When the D2 became the LR3, people complained. LR sold plenty, including to some people who owned Discos. When Porsche released the Cayenne and Panamera, people complained. They sold more Cayennes than 911s in 2012, including to people who are Porsche "enthusiasts." Jeep brought the 4 door out and the enthusiasts were up in arms...then two years later were buying those 'un Jeep' vehicles.
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  #8  
Old January 10th, 2013, 08:48 AM
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Originally Posted by Viggen View Post
They need to look at their market, figure out what is there, then design for that, throw in some "heritage" and put it out there. They just need to get the basics in there.
One question that's been going through my head is, if the Defender 110 (let's say, with airbags, but without a diesel) was priced at $5k under the LR4, would anyone but enthusiasts buy the Defender?

If not $5k under the LR4, then how about $10k under? $20k under? And at $20k under, we are still talking a base price of $30k....
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  #9  
Old January 10th, 2013, 09:01 AM
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Originally Posted by sonoronos View Post
One question that's been going through my head is, if the Defender 110 (let's say, with airbags, but without a diesel) was priced at $5k under the LR4, would anyone but enthusiasts buy the Defender?

If not $5k under the LR4, then how about $10k under? $20k under? And at $20k under, we are still talking a base price of $30k....
LR has gone upmarket into the arms of people looking for it to be there. The Land Cruiser is failing as an upmarket offering. The problem is, where do you put it? The Defender will cost as much as a Freelander/ Evoque? Dont think so.
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  #10  
Old January 10th, 2013, 09:35 AM
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Originally Posted by jvelador View Post
Jerry McGovern should be fired, plain and simple.

For trying to make a Freelander pass as a Defender replacement.
For not giving a crap about the enthusiasts.
For saying the words Defender, heritage and DC100 in the same sentence.
While I think Gerry McGovern truly botched the DC100... the RR4, LR3, and Evoque I think were all spot on for what they were trying to do. Freelander 2/LR2 maybe not so much, but it's always been kind of the red-headed child.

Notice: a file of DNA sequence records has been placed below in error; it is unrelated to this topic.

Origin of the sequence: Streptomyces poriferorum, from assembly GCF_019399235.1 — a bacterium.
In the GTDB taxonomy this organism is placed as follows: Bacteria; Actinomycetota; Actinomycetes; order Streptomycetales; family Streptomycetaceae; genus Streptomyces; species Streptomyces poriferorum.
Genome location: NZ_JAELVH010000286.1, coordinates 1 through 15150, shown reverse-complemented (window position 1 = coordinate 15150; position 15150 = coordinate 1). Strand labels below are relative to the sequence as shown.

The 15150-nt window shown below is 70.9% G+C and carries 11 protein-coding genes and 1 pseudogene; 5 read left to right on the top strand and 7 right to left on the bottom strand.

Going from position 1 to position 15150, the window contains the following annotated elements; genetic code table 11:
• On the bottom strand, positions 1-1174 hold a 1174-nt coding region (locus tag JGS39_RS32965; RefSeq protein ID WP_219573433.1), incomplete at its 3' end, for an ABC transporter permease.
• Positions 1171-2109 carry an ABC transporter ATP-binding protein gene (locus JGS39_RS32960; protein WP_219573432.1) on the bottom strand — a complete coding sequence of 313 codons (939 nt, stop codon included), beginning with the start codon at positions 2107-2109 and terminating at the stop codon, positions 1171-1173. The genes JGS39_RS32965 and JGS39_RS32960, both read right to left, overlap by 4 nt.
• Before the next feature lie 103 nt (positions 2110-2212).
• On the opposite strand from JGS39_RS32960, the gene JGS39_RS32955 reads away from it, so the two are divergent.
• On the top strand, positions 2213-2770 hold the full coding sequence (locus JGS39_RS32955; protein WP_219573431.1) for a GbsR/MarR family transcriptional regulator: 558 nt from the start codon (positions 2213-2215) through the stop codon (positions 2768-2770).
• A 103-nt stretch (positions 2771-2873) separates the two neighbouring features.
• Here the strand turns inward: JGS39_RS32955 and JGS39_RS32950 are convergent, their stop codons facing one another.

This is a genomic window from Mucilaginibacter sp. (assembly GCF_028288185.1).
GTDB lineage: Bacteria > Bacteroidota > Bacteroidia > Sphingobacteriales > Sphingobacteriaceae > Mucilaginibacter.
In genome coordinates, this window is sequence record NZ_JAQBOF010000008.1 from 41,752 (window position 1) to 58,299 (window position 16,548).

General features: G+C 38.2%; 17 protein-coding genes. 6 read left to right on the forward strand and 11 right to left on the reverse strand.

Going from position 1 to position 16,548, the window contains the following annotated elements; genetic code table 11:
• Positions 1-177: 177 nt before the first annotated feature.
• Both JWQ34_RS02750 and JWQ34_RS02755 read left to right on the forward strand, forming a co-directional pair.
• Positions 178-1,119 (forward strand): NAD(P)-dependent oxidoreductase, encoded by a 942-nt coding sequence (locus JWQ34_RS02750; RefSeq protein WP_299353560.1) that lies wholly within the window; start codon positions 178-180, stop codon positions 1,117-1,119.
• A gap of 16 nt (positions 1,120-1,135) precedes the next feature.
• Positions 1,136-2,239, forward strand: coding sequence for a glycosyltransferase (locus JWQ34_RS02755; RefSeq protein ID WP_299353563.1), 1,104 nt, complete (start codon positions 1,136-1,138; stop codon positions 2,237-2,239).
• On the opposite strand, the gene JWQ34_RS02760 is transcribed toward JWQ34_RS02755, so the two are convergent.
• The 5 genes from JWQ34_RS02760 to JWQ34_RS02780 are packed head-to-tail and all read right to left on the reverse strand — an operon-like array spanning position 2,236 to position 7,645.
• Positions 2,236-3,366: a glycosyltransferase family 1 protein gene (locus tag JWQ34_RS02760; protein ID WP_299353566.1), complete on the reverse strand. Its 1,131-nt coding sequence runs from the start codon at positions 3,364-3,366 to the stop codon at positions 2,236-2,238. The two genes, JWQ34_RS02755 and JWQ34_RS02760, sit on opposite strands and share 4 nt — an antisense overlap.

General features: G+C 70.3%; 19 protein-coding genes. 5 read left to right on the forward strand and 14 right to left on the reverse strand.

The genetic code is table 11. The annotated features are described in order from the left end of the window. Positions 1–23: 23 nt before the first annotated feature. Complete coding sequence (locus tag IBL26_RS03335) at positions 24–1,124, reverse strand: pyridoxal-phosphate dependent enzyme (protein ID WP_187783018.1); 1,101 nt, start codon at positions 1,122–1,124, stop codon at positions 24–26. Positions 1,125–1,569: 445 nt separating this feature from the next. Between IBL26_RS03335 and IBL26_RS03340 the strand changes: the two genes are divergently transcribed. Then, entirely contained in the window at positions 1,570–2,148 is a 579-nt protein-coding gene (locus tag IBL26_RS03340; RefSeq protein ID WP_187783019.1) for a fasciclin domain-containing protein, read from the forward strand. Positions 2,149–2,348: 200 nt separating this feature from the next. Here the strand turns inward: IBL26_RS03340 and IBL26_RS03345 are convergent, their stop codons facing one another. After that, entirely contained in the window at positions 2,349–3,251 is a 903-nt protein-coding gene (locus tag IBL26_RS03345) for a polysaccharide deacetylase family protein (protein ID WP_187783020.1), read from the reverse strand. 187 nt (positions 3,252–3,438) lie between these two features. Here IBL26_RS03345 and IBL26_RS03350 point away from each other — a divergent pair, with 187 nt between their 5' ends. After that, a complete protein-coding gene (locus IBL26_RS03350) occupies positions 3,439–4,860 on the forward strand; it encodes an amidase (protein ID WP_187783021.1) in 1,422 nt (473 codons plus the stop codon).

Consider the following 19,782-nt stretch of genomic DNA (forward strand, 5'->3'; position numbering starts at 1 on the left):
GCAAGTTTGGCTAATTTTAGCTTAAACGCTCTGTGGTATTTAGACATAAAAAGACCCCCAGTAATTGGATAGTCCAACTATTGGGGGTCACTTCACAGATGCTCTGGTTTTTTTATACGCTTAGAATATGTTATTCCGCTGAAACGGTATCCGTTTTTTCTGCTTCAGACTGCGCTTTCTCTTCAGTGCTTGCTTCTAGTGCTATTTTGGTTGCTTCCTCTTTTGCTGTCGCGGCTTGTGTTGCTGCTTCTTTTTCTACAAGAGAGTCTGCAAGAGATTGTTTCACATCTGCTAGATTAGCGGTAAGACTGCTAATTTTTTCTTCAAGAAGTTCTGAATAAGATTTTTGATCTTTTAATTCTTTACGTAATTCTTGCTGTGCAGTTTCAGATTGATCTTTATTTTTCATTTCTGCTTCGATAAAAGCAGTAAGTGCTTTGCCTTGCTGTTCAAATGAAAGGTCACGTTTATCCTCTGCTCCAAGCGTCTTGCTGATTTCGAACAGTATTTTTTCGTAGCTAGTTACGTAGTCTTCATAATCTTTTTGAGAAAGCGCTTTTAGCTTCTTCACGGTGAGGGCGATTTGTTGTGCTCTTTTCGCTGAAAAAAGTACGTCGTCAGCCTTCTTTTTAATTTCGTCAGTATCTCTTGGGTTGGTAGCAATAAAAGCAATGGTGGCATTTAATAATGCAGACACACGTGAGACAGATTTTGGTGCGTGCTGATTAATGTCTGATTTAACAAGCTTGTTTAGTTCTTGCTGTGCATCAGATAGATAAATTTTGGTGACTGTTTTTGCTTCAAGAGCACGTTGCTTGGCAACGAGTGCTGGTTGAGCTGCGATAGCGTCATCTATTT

To be honest, I think too many people from the Range Rover design team had a hand in the DC100. I don't know if this is true or not, it just feels that way.

Quote:
Originally Posted by Viggen View Post
The other thing though is that at some point, LR just needs to say F it and do what they see their market wanting. LR doesnt need to appease enthusiasts. The population of enthusiasts versus buying public is so minuscule it doesnt really matter. They need to look at their market, figure out what is there, then design for that, throw in some "heritage" and put it out there. They just need to get the basics in there.

When the D2 became the LR3, people complained. LR sold plenty, including to some people who owned Discos. When Porsche released the Cayenne and Panamera, people complained. They sold more Cayennes than 911s in 2012, including to people who are Porsche "enthusiasts." Jeep brought the 4 door out and the enthusiasts were up in arms...then two years later were buying those 'un Jeep' vehicles.
The problem LR is wrestling with is that they pin so much on "heritage". Even in the new Land Rover San Diego dealership that is only 5 years old or so, and the new one up in Carlsbad, both have huge wall-sized photos of Series and Defender trucks everywhere. Some dealerships have Series trucks out front by the dealership sign. Believe it or not, talk to some of the salespeople, and they will tell you people buying a Range Rover Mall Assault Vehicle like that. The latest "Above and Beyond" commercial has Series and Defender trucks in it, although the US version neglects to show any new Defenders in it to avoid any pesky customers coming in asking for one.

So they are still using the tough trucks as a marketing tool, and I really do think there is a market for a true Jeep competitor. You can't drive more than 1/4 mile in San Diego without seeing a Wrangler, and almost as many FJ cruisers.